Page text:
Three British Mosques
Sale d’Armi A, Arsenale
La Biennale di Venezia and the V&A present Three British Mosques. Responding to the theme How will we live together? set by Lebanese architect Hashim Sarkis, this display marks the fifth year of the V&A’s collaboration with La Biennale di Venezia and will explore contemporary multiculturalism through three adapted mosque spaces in London.
Collaborating with author and architect Shahed Saleem, the Pavilion looks at the self-built and often undocumented world of adapted mosques. Three case studies will examine the Brick Lane mosque, a former Protestant chapel then Synagogue; Old Kent Road mosque housed in a former pub; and Harrow Central mosque, a purpose-built space that sits next door to the converted terraced house it used to occupy. The Pavilion will be carpeted, as in a mosque, and these stories will be explored through 3D architectural reconstructions, filmed interviews and photographs.
Islam is a highly portable religion and in Britain any group can start a mosque, without appeal or approval from a higher religious authority. Most mosques have been created through the adaptation of existing buildings, which range from houses, shops, cinemas, pubs and other former places of worship. Often communities actively fundraise in the aspiration of building new mosques on these sites to better meet their community’s needs.
The first mosque in Britain was created in 1889 by adapting a terraced house in Liverpool, and there are now 1,800 mosques across the country. The history of the mosque in Britain is one of cultural dialogue with different histories merging and presenting new opportunities for our urban fabric to evolve. Designed and in many cases built by its users, the mosque has given Britain an entirely new form of architecture.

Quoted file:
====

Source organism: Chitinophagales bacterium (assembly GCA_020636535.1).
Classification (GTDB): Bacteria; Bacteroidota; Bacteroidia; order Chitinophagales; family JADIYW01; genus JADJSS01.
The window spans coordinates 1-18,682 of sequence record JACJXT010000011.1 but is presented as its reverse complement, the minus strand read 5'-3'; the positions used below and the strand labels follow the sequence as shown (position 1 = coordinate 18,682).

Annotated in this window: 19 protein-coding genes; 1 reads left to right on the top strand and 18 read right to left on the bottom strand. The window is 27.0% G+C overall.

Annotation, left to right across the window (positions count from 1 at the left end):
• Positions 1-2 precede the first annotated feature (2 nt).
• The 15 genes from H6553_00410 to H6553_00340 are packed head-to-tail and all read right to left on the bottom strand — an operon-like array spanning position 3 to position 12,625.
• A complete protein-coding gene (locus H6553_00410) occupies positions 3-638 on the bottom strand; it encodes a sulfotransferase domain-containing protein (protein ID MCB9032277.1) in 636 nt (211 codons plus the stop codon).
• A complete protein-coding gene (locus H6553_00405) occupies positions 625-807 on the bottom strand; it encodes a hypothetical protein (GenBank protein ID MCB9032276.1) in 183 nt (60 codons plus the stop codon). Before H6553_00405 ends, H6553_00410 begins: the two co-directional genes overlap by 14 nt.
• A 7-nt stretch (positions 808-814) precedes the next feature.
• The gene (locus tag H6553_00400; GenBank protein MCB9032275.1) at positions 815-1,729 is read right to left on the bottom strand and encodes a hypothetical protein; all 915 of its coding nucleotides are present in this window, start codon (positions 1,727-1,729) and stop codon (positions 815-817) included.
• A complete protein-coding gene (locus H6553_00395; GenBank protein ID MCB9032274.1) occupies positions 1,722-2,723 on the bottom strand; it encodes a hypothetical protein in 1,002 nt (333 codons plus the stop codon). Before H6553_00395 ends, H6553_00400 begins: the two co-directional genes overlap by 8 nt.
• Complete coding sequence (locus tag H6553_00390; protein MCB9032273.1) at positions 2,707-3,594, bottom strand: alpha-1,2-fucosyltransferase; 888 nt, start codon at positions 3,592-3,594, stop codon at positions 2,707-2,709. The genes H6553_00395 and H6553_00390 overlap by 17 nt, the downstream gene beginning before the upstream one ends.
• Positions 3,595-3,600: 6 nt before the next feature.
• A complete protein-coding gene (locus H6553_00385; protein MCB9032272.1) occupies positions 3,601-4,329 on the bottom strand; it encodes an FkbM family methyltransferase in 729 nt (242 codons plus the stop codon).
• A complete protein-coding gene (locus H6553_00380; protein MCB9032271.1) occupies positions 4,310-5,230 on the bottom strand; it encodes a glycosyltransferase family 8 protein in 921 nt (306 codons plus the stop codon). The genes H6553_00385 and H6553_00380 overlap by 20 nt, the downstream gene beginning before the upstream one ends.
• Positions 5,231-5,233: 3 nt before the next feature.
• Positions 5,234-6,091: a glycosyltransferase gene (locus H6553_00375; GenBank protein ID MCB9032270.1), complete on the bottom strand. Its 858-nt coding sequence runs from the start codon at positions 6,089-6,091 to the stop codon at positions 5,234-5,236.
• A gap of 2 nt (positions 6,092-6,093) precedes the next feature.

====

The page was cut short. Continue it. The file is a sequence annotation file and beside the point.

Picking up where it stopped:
Dr Christopher Turner and Dr Ella Kilgallon, curators of the 2021 Pavilion of Applied Arts, said: ‘Shahed Saleem has carried out a comprehensive study of the history of the British mosque and has also designed several. The V&A has worked with him to explore three different case studies that illuminate stories of immigration, identity, and community aspiration. Most mosques in Britain are grass-roots, crowd-sourced, community projects that exemplify creative reuse. As new-build mosques replace these ad-hoc structures, this form of community-led design is being lost. The V&A’s Pavilion is an attempt to record and celebrate this stage of mosque-making in Britain.’
Dr Tristram Hunt, Director of the V&A said: ‘Ever since the emergence of the first mosque in Britain in 1889 – created within a terraced house in Liverpool – Islam has generated an entirely new architecture for Britain. For the 17th International Architecture Exhibition of La Biennale di Venezia, the V&A presents Three British Mosques, an exploration of the creative and cultural exchange that makes contemporary Britain so dynamic. We are proud to continue our innovative relationship with La Biennale di Venezia with this display.’
The Pavilion of Applied Arts Special Project has been made possible thanks to lead support from Volkswagen Group and donors to the Venice Architecture Biennale Fund in memory of Dr Martin Roth.